Film Review: “Minimalism: A Documentary About the Important Things”

Last updated on April 29, 2023.

Minimalist space, dining room with living space and windows overlooking water in background.
Image by Jean van der Meulen from Pixabay.

How might your life be better with less? That’s the question Joshua Fields Millburn and Ryan Nicodemus pose in this documentary. I recently rewatched it after my family went through many changes in our home: eliminating many toxic products; eliminating plastics; reading Marie Kondo’s The Life-Changing Magic of Tidying Up; reducing household waste; etc. We got rid of so much stuff and had a big yard sale. We’ve been constantly reducing our material possessions, little by little, because it’s a process. I found the film inspiring!

But What is Minimalism?

I know it sounds like a trendy word, but it’s about living intentionally. It can mean different things to different people. It does not mean giving up all of your possessions, your house, your car, your boat. etc. It means becoming more aware and refocusing your life on what’s most important to you.

Here’s how The Minimalists define minimalism:

“Minimalism is a lifestyle that helps people question what things add value to their lives. By clearing the clutter from life’s path, we can all make room for the most important aspects of life: health, relationships, passion, growth, and contribution.”1

It’s about more than our material possessions. It’s about the over-consumptive, planned obsolescent, mass-marketed culture that we live in, and how discontent we are in our society. A “documentary about the important things” really means just that. It’s not the stuff in our lives that’s important. Check out the trailer:

Define Success and Happiness For Yourself

We live in a society that teaches us that success is defined by income and material possessions. Earn more, buy more, buy bigger. What if we all started defining success in different ways? Success and happiness can be found in many ways other than by job title, income, and house size. Let’s decide for ourselves, instead of letting society do it for us.

Maybe you want to spend more time with your children. Maybe that means you quit working 60 hours a week for a smaller salary. Perhaps you’re tired of working all the time to pay the big mortgage payment on the big house. That could mean moving into a smaller home, with a smaller mortgage, with fewer belongings; the trade-off might be having more cash for travel, spending less time cleaning the home, and less stress because your finances are less stretched. It could be any number of scenarios.

How might your life be better with less?

The word "Imagine" in the center of a mosaic tile floor, black and white.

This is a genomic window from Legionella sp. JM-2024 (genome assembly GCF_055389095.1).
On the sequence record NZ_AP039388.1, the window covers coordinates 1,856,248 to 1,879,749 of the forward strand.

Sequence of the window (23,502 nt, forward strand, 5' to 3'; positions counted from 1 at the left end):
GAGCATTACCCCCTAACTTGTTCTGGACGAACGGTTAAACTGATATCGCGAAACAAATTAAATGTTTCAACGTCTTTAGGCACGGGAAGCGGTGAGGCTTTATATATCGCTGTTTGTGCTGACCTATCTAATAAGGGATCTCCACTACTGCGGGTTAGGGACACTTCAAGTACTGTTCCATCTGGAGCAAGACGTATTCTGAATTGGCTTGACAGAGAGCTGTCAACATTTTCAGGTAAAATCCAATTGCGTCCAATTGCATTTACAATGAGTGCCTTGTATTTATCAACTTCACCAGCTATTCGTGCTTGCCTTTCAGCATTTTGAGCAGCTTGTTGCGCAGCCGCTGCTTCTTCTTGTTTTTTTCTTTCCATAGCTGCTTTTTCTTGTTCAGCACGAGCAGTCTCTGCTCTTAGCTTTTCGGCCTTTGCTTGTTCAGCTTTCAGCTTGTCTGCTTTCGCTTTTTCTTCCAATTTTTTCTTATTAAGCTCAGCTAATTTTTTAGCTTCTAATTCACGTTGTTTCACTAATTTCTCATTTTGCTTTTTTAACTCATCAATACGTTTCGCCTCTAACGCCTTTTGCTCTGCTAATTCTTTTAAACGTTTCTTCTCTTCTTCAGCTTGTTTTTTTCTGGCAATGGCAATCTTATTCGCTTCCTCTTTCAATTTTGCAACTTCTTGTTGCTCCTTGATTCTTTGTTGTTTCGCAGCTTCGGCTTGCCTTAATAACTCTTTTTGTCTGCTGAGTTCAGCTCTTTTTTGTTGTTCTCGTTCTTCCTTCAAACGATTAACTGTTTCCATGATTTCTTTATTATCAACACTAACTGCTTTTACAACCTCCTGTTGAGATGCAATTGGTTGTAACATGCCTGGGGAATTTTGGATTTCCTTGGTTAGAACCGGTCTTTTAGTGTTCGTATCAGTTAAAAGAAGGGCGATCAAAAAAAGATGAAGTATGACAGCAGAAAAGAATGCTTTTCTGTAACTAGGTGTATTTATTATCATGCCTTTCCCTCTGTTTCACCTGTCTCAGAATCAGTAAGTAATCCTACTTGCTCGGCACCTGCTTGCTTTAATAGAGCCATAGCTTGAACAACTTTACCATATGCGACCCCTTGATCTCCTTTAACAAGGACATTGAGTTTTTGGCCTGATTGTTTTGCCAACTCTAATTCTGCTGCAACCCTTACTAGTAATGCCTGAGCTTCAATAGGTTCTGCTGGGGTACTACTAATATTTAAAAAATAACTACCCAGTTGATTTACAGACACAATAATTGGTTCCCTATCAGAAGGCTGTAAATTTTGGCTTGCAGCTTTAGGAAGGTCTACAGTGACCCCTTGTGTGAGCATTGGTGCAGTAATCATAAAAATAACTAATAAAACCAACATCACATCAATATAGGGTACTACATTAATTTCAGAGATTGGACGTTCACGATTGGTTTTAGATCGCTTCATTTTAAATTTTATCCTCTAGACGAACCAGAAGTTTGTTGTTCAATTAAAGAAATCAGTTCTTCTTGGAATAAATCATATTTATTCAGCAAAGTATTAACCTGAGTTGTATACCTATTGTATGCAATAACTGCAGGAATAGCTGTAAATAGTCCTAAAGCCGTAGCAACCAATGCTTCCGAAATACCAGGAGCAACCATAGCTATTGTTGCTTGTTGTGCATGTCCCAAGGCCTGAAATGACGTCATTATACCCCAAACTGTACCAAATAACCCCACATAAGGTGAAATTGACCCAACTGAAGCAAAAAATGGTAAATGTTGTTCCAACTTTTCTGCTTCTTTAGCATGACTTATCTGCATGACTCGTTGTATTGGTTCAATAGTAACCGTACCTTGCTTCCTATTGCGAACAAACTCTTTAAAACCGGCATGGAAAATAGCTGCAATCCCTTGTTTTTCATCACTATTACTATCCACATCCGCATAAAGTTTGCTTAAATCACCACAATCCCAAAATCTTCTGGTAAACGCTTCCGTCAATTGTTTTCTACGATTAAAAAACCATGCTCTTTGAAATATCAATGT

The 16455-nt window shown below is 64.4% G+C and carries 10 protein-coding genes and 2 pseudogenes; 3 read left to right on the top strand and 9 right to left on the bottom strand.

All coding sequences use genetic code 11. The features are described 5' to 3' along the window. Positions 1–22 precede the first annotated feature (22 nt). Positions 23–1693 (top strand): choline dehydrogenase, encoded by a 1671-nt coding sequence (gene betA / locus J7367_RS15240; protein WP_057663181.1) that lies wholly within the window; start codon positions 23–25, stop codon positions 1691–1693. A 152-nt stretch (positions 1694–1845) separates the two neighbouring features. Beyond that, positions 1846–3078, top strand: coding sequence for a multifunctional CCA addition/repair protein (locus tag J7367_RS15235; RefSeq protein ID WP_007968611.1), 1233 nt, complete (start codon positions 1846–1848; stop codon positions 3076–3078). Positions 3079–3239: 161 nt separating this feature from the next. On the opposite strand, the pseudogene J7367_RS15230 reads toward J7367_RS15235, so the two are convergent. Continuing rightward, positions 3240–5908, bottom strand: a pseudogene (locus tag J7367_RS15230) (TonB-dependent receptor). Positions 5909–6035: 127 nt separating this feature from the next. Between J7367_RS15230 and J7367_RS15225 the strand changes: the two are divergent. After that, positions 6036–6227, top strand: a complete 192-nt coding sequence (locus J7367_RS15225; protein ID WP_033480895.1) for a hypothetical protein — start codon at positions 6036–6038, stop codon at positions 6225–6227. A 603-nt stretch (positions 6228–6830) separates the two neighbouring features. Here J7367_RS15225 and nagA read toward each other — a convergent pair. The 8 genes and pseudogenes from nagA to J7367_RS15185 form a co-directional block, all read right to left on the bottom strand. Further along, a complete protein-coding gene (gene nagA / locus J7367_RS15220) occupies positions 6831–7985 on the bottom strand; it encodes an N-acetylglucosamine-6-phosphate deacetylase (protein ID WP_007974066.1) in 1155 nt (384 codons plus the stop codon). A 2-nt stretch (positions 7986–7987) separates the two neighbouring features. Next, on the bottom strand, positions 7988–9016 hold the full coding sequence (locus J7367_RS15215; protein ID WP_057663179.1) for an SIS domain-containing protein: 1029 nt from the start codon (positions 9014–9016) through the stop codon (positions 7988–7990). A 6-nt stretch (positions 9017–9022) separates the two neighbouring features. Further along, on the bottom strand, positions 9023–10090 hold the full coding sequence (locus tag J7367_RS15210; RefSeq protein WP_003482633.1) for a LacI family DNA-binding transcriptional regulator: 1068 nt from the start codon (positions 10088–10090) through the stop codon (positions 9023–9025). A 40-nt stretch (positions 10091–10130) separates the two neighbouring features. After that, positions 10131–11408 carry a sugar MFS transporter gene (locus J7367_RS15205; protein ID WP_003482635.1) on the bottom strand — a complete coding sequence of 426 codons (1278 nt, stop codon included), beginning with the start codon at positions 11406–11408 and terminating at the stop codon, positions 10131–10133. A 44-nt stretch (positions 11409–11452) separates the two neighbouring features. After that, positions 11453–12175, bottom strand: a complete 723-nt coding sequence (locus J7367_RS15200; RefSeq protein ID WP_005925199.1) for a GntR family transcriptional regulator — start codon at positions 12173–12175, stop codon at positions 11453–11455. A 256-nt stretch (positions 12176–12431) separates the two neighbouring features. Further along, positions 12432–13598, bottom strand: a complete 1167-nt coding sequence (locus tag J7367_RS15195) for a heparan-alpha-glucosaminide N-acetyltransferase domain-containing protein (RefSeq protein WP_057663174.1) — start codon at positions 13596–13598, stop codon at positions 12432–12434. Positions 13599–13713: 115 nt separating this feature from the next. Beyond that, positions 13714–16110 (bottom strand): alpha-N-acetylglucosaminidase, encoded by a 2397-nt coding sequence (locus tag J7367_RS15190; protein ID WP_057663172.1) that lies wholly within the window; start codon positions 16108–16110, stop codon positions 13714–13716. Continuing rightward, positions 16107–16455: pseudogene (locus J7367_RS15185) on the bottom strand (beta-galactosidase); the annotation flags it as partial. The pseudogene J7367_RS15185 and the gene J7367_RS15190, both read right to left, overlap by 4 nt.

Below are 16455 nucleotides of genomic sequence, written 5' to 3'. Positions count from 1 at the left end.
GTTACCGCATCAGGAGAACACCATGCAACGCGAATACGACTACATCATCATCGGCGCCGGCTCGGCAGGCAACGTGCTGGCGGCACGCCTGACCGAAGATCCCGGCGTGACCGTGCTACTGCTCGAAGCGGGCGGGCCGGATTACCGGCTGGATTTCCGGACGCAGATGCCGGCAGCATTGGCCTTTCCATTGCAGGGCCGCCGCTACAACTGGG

Photo by Jeremy Beck on Unsplash.

The Environmental Impact of Minimalism

Consumerism is ruining the environment through the production and waste of so much stuff. The less we consume, the less we waste, and the less pollution. Consider just these facts, just about plastic consumption:

Globally, we produce 400 million tons of plastic waste a year. About 98% of single-use plastic products are made from fossil fuels. Fossil fuels, which are also used to make petroleum products, take millions of years to form and release carbon, which is causing our planet to warm.2

Approximately 36% of all plastic produced is used to create packaging, 85% of which ends up in landfills almost as soon as we’ve opened the product.3 Read my Packaging Industry series to learn more.

Consumerism causes 60% of all global greenhouse gas emissions, which are increasing global warming. Watch the film, The Story of Stuff (linked below) to learn more. Read my article about Black Friday and how we can do things differently.

Minimalism: Live a Meaningful Life book cover

Minimalism Teaches Us to Live Intentionally

I highly recommend watching this film and learning how you can make your life better through a minimalist mindset. Also check out my review of their book, Everything That Remains. We all have the power to make our lives better. And we all have the power to make great changes to the environment. I’m going to strive for less stress, less waste, and more happiness. What will you do? What improvements in your own life can you make?

Feel free to leave me a comment below. As always, thanks for reading, and please share and subscribe!

 

Additional Resources:

Website, The Minimalists.

Film, The Story of Stuff, 2007.

TEDx Talk, “The Art of Letting Go, The Minimalists, July 2016.

 

Footnotes:

  1. Article, “Minimalism: An Elevator Pitch,” by The Minimalists, accessed April 29, 2023.
  2. Article, Top 25 recycling facts and statistics for 2022,” World Economic Forum, June 22, 2022.
  3. Article, Top 25 recycling facts and statistics for 2022,” World Economic Forum, June 22, 2022.

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